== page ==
On this page, we discuss various types of special matrices, such as diagonal, triangular, and symmetric matrices.
Note: The basic and advanced learning objectives listed below are meant to give you an idea of the material you should learn about this section. These are mainly intended to be used in a course which uses an Active Learning approach, where students are required to "read ahead" before each class - but can equally be used in a more traditional course setting.
Unless your teacher gives you specific instructions, it is up to you to decide how much of the listed resources you need to read or watch - you probably do not need to go through all of it. You might also want to look at the General Study Tips & Tricks page for some recommendations on how to effectively study with a math textbook and videos.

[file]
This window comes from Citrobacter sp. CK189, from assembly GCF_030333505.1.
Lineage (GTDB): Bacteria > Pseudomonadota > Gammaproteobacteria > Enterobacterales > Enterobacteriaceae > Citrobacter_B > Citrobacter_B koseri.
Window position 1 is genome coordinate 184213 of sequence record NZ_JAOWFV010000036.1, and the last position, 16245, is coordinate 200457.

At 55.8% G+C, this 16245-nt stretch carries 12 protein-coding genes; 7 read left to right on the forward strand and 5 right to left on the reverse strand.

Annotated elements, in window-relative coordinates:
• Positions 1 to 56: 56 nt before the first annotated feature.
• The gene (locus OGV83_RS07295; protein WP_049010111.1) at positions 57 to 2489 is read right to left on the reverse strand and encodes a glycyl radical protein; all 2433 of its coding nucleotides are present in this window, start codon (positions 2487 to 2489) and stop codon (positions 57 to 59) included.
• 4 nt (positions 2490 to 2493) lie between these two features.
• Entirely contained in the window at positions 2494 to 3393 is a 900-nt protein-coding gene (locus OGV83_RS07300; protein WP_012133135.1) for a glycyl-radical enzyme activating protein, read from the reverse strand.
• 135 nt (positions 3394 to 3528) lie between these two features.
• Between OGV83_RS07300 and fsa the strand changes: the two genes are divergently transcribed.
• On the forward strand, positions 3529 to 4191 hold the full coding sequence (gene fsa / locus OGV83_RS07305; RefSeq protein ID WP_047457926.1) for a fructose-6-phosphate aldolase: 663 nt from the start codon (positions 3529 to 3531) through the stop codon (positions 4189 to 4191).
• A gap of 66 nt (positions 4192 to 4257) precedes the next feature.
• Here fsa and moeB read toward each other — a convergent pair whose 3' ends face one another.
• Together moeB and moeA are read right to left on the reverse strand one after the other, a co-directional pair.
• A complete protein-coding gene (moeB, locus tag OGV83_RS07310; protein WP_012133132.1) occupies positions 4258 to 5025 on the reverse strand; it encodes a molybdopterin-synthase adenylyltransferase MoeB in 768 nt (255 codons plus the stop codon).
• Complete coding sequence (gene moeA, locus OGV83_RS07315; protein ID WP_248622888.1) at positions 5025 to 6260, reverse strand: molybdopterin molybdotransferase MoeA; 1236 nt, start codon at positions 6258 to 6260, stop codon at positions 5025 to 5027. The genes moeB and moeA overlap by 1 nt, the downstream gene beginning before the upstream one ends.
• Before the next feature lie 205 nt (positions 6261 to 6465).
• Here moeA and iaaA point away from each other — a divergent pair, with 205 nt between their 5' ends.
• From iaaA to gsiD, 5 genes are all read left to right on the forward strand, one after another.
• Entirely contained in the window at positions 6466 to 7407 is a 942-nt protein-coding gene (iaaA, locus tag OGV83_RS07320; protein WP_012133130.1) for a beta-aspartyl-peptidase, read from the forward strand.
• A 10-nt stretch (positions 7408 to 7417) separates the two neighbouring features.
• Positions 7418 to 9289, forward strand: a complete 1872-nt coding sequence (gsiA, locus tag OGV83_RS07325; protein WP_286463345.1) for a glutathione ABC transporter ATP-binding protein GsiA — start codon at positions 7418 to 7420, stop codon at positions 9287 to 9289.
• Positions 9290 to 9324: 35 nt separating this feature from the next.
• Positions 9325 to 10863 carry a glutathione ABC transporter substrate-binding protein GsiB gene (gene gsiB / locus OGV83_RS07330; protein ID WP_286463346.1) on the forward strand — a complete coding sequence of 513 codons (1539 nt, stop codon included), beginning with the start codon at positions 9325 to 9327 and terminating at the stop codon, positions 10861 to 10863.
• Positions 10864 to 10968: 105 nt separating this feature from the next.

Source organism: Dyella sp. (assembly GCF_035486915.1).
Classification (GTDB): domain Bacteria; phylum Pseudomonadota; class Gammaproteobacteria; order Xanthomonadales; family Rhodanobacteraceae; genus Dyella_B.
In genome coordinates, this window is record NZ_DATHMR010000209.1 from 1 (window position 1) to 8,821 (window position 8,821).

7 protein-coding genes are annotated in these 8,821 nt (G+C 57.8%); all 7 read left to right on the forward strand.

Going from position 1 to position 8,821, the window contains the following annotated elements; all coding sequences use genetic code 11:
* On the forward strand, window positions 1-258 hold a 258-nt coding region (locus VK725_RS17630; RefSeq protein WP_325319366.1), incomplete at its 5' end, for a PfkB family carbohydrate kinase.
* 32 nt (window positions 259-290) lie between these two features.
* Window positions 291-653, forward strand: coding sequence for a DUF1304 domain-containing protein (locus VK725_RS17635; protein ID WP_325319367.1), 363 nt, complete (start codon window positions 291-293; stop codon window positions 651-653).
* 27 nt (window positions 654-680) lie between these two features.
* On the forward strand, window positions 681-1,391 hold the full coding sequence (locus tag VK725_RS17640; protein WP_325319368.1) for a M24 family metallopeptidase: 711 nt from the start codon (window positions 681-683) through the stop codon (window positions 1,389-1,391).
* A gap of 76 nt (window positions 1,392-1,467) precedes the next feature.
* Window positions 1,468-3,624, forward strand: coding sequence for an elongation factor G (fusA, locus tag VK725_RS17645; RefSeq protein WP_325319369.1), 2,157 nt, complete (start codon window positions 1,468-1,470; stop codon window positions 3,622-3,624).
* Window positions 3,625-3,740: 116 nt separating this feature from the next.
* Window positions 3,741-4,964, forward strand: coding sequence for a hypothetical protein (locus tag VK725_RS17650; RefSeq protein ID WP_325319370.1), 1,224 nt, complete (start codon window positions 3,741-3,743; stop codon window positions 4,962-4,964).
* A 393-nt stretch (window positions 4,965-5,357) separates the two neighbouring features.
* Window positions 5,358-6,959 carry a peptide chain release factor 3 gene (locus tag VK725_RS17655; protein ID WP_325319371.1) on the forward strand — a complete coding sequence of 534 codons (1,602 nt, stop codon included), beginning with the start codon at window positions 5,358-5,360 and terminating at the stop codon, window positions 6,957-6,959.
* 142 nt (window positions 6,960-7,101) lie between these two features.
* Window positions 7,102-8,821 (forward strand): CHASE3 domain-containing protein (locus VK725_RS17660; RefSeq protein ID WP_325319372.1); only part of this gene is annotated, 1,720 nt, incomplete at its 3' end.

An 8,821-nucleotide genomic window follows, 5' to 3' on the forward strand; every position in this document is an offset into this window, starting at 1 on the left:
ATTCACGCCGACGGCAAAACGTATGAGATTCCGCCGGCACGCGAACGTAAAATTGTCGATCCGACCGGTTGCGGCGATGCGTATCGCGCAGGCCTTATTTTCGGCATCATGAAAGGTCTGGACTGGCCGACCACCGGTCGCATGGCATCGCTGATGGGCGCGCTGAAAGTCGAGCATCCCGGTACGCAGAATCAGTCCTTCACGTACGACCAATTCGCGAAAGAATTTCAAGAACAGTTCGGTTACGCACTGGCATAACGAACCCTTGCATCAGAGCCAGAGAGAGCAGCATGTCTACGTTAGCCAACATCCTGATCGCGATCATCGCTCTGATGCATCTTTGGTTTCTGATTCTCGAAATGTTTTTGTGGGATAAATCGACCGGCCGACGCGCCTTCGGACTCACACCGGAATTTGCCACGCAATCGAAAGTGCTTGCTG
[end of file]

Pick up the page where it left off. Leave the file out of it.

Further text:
Basic learning objectives
These are the tasks you should be able to perform with reasonable fluency when you arrive at your next class meeting. Important new vocabulary words are indicated in italics.
- Find the inverse of a diagonal matrix by inspection (or determine that it is singular without any computations).
- Compute matrix products involving diagonal matrices by inspection.
- Determine whether a matrix is triangular.
- Understand how the transpose operation affects diagonal and triangular matrices.
- Understand how the inversion affects diagonal and triangular matrices.
- Determine whether a matrix is a symmetric or skew-symmetric matrix.
Advanced learning objectives
In addition to mastering the basic objectives, here are the tasks you should be able to perform after class, with practice:
- Prove results involving diagonal, triangular, symmetric and skew-symmetric matrices.
To prepare for class
Watch this short video which reviews a few special types of matrices: zero, identity, diagonal, banded, and (upper or lower) triangular:
Watch this short video which introduces symmetric and skew-symmetric matrices, and explains the interesting fact that any square matrix can be written as a sum of some symmetric and some skew-symmetric matrix: